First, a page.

Was the sauropod dinosaurs' large size due to plant food? Scientists argue old idea still has legs

Dec 11, 2012

The long necked sauropod dinosaurs were the largest land animals ever to walk the Earth – but why were they so large? A decade ago a team of plant ecologists from South Africa suggested that this was due to the nature of the plant food they ate, however these ideas have fallen out of favour with many dinosaur researchers. Now Liverpool John Moores University's (LJMU's) Dr David Wilkinson and Professor Graeme Ruxton of University of St Andrews, Scotland, argue that this idea still has legs.

The results have been published in the journal published by the British Ecological Society this month. They suggest that this mistake happened because some scientists confused two different issues in thinking about this problem; namely how much energy is in the plant with how much nitrogen is in the plant – the South African ideas were based on not the total energy in the plant food.

Dr Wilkinson and Professor Ruxton now argue that this South African idea about long necked being large based on the nature of the plant food they ate, is still a contender for explaining their size. As well as arguing that these ideas have been prematurely discarded the new work goes on the further develop this theory.

Dr David M Wilkinson who is an from the LJMU School of Natural Sciences and Psychology explains: "This new study makes a first attempt to calculate in more detail the implications of this idea. It suggests that it may have been to the advantage of young sauropods trying to get enough nitrogen to have a metabolism rather like modern mammals, but that this would have been impossible for the adults because of the danger of such large animals overheating from all the heat that such a metabolism would have produced."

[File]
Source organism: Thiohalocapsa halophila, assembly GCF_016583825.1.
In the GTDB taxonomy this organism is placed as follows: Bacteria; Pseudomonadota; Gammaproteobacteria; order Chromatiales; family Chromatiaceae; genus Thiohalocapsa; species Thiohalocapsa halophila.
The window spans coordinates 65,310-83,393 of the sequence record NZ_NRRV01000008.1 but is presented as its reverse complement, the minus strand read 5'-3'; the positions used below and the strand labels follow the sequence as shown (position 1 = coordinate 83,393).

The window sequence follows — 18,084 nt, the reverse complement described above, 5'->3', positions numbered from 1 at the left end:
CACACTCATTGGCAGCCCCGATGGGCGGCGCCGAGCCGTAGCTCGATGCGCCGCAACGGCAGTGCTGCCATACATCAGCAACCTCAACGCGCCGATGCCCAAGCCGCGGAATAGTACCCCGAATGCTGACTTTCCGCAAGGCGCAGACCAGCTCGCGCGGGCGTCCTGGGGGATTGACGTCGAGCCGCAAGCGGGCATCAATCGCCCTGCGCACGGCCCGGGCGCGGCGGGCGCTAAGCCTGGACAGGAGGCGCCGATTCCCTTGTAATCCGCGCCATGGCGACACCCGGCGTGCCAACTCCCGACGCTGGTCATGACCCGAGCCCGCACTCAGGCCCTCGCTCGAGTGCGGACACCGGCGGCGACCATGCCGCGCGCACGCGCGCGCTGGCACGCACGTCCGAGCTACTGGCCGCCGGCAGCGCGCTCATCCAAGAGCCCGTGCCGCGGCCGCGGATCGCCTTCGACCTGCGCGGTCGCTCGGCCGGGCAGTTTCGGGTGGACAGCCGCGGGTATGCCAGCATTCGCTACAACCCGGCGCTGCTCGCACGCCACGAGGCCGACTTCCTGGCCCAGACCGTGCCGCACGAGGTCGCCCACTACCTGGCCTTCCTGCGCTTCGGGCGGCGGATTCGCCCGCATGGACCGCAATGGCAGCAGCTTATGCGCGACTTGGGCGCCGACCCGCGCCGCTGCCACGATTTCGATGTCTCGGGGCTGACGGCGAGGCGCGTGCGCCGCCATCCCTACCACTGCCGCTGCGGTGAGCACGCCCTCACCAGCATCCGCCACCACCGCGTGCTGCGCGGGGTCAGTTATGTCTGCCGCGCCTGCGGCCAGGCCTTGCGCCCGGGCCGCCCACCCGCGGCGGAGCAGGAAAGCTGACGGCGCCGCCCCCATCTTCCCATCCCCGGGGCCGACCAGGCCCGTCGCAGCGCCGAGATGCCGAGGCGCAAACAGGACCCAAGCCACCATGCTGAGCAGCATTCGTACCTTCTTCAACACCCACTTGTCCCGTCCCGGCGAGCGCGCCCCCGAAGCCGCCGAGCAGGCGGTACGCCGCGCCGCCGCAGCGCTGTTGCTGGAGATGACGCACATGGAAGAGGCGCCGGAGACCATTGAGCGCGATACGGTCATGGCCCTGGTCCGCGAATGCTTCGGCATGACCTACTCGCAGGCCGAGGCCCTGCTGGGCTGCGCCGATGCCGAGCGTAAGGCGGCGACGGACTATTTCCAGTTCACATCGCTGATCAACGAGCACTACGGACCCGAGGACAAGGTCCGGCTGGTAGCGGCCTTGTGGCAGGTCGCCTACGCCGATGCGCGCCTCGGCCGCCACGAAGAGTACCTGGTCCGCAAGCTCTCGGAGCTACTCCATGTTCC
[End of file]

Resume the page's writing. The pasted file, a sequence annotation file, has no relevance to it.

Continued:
"Alternatively - or in addition - it would also have been potentially beneficial for the young to be carnivorous, as this would also have helped them access more nitrogen. The large adults plausibly used their size to help process large amounts of to access enough scarce nitrogen, as suggested in the original 2002 study. However this would potentially have caused them to have to take in more energy than they needed. A mammal (and possibly also small ) would get rid of this surplus as heat, but this would not be possible for a really large dinosaur. Potentially they may have laid down fat reserves instead. So one can even speculate that they may have had humps of fat rather like modern-day camels."

Explore further: Changing dinosaur tracks spurs novel approach

More information: David M. Wilkinson and Graeme D. Ruxton (2012). 'High C/N ratio (not low-energy content) of vegetation may have driven gigantism in sauropod dinosaurs and perhaps omnivory and/or endothermy in their juveniles', doi: 10.1111/1365-2435.12033, is published in Functional Ecology on Wednesday 12 December 2012. http://onlinelibrary.wiley.com/doi/10.1111/1365-2435.12033/full

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Sinister1811
1 / 5 (5) Dec 12, 2012
I believe, at that time, there was an evolutionary arms race between the world's tallest trees and various sauropod dinosaurs. Perhaps that could've contributed to their enormous size. But, if that were the case, then I can't understand why we don't see anything similar with today's herbivorous animals.
Moebius
1.7 / 5 (6) Dec 12, 2012
More likely it was the same reason bugs were huge. Higher oxygen content of the atmosphere. Or maybe they evolved bigger to keep from being sucked dry by giant mosquito's ;)
Jonseer
1 / 5 (3) Dec 12, 2012
, if that were the case, then I can't understand why we don't see anything similar with today's herbivorous animals.


You do.

Two examples are Giraffes and Elephants, HOWEVER, as the article explains being warm-blooded they can only get so big before they can't properly control their temperature.

While some Dinos are thought to have been warm-blooded. Apparently this is not though to be the case with sauropods at least as adults.

ALSO ONE LITTLE KNOWN FACT ABOUT DINOS AND BIRDS AND REPTILES that makes a HUGE difference.

Unlike mammals, they do NOT have a fixed # of vertebra.

This made the evolution of the very functional extremely long neck much easier for the dinos.

A giraffe as tall as it is, has the same # of vertebra as humans.

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